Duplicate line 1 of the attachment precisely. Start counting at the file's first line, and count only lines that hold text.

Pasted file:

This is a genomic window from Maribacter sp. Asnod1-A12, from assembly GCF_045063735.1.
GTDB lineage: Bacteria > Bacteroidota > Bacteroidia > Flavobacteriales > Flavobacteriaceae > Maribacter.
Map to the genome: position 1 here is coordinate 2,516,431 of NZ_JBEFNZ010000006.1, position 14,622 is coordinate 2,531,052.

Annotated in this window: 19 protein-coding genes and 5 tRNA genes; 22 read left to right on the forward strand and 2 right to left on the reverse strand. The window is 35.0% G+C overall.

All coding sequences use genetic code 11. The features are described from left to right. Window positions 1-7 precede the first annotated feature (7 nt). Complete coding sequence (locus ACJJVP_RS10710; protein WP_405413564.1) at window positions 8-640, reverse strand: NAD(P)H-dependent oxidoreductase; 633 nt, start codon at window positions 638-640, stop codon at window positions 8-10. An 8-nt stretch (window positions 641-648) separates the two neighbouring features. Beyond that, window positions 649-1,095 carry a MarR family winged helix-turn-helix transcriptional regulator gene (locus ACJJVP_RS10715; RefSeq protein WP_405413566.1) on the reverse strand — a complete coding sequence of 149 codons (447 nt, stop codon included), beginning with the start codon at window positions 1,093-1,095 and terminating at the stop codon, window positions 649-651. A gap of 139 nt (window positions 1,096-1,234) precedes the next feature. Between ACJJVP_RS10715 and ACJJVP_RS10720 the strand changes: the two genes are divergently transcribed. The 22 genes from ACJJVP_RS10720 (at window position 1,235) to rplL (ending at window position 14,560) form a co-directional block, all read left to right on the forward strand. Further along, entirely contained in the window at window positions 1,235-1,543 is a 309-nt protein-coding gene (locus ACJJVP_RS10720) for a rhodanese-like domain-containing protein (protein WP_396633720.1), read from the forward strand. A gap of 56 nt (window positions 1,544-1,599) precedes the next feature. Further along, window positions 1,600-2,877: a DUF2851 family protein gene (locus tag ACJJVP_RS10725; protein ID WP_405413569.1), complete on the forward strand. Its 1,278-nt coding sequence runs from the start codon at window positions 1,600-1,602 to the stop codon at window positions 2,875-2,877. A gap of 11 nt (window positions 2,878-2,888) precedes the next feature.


This is a genomic window from Maribacter sp. Asnod1-A12, from assembly GCF_045063735.1.